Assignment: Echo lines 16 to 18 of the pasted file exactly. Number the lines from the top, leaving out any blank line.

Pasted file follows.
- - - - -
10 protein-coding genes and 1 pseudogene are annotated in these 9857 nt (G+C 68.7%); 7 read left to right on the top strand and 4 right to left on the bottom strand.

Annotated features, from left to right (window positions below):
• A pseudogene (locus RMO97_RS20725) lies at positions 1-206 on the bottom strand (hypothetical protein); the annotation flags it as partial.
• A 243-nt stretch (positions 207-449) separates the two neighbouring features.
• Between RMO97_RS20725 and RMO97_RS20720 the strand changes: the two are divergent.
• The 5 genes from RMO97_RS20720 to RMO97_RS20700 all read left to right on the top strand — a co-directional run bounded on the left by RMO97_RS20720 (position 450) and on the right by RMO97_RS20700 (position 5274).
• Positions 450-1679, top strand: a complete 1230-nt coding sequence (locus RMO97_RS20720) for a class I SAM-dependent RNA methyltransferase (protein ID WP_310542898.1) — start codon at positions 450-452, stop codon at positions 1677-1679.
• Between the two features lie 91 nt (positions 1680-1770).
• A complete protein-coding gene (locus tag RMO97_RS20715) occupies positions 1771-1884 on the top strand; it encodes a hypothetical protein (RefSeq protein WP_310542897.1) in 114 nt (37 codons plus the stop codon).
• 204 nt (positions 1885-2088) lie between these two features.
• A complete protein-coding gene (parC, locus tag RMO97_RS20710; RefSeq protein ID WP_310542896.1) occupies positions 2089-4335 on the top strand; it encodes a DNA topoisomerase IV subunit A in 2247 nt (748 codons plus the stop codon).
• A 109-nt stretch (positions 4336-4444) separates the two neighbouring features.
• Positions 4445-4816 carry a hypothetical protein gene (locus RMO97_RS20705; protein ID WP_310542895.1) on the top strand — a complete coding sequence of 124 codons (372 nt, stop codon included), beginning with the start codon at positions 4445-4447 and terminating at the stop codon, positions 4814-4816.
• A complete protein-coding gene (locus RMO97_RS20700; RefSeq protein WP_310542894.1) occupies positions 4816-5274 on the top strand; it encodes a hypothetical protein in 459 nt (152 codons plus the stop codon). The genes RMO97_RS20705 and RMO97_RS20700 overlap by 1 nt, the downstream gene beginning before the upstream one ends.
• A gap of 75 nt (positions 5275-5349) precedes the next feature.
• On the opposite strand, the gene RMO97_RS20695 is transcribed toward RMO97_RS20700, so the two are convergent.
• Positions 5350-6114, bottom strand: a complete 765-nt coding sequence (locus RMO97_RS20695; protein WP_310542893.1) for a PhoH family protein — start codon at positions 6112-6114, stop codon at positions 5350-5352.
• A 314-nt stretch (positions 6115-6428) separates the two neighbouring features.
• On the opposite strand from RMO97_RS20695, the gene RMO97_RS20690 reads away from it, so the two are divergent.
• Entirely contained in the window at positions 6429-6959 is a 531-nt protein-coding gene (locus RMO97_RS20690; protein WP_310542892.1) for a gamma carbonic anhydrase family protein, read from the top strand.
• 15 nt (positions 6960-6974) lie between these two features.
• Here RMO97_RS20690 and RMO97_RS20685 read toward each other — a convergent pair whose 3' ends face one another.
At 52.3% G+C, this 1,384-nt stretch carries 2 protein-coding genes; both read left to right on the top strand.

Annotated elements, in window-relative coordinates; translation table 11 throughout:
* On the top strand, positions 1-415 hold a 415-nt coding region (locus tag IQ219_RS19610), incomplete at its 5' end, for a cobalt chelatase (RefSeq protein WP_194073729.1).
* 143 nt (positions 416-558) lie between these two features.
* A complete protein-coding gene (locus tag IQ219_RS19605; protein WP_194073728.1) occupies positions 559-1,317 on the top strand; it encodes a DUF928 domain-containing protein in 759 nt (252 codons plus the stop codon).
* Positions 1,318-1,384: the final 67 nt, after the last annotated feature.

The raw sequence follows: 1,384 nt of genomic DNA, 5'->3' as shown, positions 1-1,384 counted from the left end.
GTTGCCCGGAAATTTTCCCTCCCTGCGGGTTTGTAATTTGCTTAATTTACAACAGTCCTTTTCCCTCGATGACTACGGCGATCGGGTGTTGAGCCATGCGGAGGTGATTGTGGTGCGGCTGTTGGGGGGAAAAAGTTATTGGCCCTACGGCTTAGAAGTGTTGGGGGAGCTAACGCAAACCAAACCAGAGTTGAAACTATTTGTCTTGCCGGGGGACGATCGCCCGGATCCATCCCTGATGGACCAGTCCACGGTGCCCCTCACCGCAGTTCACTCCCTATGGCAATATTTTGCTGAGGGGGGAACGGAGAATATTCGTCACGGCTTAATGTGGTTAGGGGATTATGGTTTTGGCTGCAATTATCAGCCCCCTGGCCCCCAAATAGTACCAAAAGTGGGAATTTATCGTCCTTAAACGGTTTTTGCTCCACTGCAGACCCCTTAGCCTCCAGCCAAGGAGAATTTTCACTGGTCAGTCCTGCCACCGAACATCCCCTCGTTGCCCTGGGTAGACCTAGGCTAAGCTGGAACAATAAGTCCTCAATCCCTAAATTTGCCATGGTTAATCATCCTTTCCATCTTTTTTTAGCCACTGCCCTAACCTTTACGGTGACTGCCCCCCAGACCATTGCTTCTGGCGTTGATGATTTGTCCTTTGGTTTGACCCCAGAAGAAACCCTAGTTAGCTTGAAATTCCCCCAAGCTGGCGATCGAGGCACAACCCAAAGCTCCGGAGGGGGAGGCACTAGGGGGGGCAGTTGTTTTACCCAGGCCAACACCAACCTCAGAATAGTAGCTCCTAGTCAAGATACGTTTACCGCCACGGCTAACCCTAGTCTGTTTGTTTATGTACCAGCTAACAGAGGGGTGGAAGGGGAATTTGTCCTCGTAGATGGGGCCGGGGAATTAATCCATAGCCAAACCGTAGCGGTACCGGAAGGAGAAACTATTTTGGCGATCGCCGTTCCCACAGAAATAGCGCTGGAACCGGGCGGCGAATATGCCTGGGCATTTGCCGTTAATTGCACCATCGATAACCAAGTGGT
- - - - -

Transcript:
• On the opposite strand, the gene RMO97_RS20695 is transcribed toward RMO97_RS20700, so the two are convergent.
• Positions 5350-6114, bottom strand: a complete 765-nt coding sequence (locus RMO97_RS20695; protein WP_310542893.1) for a PhoH family protein — start codon at positions 6112-6114, stop codon at positions 5350-5352.
• A 314-nt stretch (positions 6115-6428) separates the two neighbouring features.